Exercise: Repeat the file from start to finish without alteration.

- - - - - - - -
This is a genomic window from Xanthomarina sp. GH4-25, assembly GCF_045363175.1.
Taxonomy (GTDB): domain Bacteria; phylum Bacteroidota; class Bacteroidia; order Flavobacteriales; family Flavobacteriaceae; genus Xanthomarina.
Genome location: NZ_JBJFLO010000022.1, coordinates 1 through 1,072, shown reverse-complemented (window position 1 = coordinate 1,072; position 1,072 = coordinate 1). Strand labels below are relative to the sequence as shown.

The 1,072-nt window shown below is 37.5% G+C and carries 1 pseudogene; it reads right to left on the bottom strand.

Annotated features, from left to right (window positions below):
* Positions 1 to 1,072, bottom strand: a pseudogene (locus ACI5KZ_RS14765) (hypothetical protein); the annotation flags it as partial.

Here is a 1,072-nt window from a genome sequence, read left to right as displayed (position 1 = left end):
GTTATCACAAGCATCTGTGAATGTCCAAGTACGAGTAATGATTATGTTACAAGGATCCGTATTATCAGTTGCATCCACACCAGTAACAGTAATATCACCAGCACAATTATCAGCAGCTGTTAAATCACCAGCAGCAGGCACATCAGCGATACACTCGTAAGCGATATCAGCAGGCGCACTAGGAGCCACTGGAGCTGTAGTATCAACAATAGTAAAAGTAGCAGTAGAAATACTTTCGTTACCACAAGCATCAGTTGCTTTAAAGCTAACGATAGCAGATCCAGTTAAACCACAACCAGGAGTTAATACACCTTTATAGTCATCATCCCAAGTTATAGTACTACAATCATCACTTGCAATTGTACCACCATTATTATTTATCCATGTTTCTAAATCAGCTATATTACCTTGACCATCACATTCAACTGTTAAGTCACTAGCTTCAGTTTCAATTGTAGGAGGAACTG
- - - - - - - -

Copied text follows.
This is a genomic window from Xanthomarina sp. GH4-25, assembly GCF_045363175.1.
Taxonomy (GTDB): domain Bacteria; phylum Bacteroidota; class Bacteroidia; order Flavobacteriales; family Flavobacteriaceae; genus Xanthomarina.
Genome location: NZ_JBJFLO010000022.1, coordinates 1 through 1,072, shown reverse-complemented (window position 1 = coordinate 1,072; position 1,072 = coordinate 1). Strand labels below are relative to the sequence as shown.

The 1,072-nt window shown below is 37.5% G+C and carries 1 pseudogene; it reads right to left on the bottom strand.

Annotated features, from left to right (window positions below):
* Positions 1 to 1,072, bottom strand: a pseudogene (locus ACI5KZ_RS14765) (hypothetical protein); the annotation flags it as partial.

Here is a 1,072-nt window from a genome sequence, read left to right as displayed (position 1 = left end):
GTTATCACAAGCATCTGTGAATGTCCAAGTACGAGTAATGATTATGTTACAAGGATCCGTATTATCAGTTGCATCCACACCAGTAACAGTAATATCACCAGCACAATTATCAGCAGCTGTTAAATCACCAGCAGCAGGCACATCAGCGATACACTCGTAAGCGATATCAGCAGGCGCACTAGGAGCCACTGGAGCTGTAGTATCAACAATAGTAAAAGTAGCAGTAGAAATACTTTCGTTACCACAAGCATCAGTTGCTTTAAAGCTAACGATAGCAGATCCAGTTAAACCACAACCAGGAGTTAATACACCTTTATAGTCATCATCCCAAGTTATAGTACTACAATCATCACTTGCAATTGTACCACCATTATTATTTATCCATGTTTCTAAATCAGCTATATTACCTTGACCATCACATTCAACTGTTAAGTCACTAGCTTCAGTTTCAATTGTAGGAGGAACTG